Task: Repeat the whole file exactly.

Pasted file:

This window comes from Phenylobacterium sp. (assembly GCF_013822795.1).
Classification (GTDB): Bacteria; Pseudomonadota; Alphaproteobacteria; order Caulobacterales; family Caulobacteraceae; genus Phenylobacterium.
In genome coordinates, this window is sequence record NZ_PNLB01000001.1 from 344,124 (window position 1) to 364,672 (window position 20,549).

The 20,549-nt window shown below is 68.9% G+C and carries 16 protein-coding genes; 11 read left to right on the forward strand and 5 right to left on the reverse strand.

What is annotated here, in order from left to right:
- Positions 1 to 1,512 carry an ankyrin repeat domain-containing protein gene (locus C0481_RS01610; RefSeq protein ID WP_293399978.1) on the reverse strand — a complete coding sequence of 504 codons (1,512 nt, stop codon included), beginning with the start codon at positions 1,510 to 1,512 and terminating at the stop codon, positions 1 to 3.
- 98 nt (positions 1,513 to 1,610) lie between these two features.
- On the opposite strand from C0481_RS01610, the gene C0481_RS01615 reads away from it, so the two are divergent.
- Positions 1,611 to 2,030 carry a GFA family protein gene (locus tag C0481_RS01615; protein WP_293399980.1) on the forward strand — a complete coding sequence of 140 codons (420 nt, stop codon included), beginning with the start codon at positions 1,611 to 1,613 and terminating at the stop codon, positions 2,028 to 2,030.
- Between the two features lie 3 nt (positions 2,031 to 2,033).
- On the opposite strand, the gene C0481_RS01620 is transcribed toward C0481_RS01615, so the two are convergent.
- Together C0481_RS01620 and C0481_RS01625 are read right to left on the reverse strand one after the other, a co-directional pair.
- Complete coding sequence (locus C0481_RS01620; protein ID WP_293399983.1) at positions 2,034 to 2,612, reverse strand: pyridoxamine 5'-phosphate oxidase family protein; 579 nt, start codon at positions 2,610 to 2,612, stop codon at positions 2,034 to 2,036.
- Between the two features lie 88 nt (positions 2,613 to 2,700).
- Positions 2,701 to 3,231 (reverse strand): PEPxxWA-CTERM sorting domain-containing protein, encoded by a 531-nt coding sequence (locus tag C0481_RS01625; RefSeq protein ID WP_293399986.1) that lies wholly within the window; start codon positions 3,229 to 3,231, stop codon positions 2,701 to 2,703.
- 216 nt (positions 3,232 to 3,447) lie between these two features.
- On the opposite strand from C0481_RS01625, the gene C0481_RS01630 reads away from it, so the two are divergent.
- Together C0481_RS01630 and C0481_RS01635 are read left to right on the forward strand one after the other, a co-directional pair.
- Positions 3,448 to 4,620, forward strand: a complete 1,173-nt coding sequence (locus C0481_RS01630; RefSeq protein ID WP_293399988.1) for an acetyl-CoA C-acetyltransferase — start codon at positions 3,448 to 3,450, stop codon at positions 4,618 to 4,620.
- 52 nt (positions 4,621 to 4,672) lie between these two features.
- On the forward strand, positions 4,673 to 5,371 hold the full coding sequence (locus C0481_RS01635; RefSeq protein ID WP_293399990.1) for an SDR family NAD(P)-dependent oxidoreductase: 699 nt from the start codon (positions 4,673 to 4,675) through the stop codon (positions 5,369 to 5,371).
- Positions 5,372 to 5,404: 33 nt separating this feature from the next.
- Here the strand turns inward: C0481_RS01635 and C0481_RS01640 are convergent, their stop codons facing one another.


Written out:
This window comes from Phenylobacterium sp. (assembly GCF_013822795.1).
Classification (GTDB): Bacteria; Pseudomonadota; Alphaproteobacteria; order Caulobacterales; family Caulobacteraceae; genus Phenylobacterium.
In genome coordinates, this window is sequence record NZ_PNLB01000001.1 from 344,124 (window position 1) to 364,672 (window position 20,549).

The 20,549-nt window shown below is 68.9% G+C and carries 16 protein-coding genes; 11 read left to right on the forward strand and 5 right to left on the reverse strand.

What is annotated here, in order from left to right:
- Positions 1 to 1,512 carry an ankyrin repeat domain-containing protein gene (locus C0481_RS01610; RefSeq protein ID WP_293399978.1) on the reverse strand — a complete coding sequence of 504 codons (1,512 nt, stop codon included), beginning with the start codon at positions 1,510 to 1,512 and terminating at the stop codon, positions 1 to 3.
- 98 nt (positions 1,513 to 1,610) lie between these two features.
- On the opposite strand from C0481_RS01610, the gene C0481_RS01615 reads away from it, so the two are divergent.
- Positions 1,611 to 2,030 carry a GFA family protein gene (locus tag C0481_RS01615; protein WP_293399980.1) on the forward strand — a complete coding sequence of 140 codons (420 nt, stop codon included), beginning with the start codon at positions 1,611 to 1,613 and terminating at the stop codon, positions 2,028 to 2,030.
- Between the two features lie 3 nt (positions 2,031 to 2,033).
- On the opposite strand, the gene C0481_RS01620 is transcribed toward C0481_RS01615, so the two are convergent.
- Together C0481_RS01620 and C0481_RS01625 are read right to left on the reverse strand one after the other, a co-directional pair.
- Complete coding sequence (locus C0481_RS01620; protein ID WP_293399983.1) at positions 2,034 to 2,612, reverse strand: pyridoxamine 5'-phosphate oxidase family protein; 579 nt, start codon at positions 2,610 to 2,612, stop codon at positions 2,034 to 2,036.
- Between the two features lie 88 nt (positions 2,613 to 2,700).
- Positions 2,701 to 3,231 (reverse strand): PEPxxWA-CTERM sorting domain-containing protein, encoded by a 531-nt coding sequence (locus tag C0481_RS01625; RefSeq protein ID WP_293399986.1) that lies wholly within the window; start codon positions 3,229 to 3,231, stop codon positions 2,701 to 2,703.
- 216 nt (positions 3,232 to 3,447) lie between these two features.
- On the opposite strand from C0481_RS01625, the gene C0481_RS01630 reads away from it, so the two are divergent.
- Together C0481_RS01630 and C0481_RS01635 are read left to right on the forward strand one after the other, a co-directional pair.
- Positions 3,448 to 4,620, forward strand: a complete 1,173-nt coding sequence (locus C0481_RS01630; RefSeq protein ID WP_293399988.1) for an acetyl-CoA C-acetyltransferase — start codon at positions 3,448 to 3,450, stop codon at positions 4,618 to 4,620.
- 52 nt (positions 4,621 to 4,672) lie between these two features.
- On the forward strand, positions 4,673 to 5,371 hold the full coding sequence (locus C0481_RS01635; RefSeq protein ID WP_293399990.1) for an SDR family NAD(P)-dependent oxidoreductase: 699 nt from the start codon (positions 4,673 to 4,675) through the stop codon (positions 5,369 to 5,371).
- Positions 5,372 to 5,404: 33 nt separating this feature from the next.
- Here the strand turns inward: C0481_RS01635 and C0481_RS01640 are convergent, their stop codons facing one another.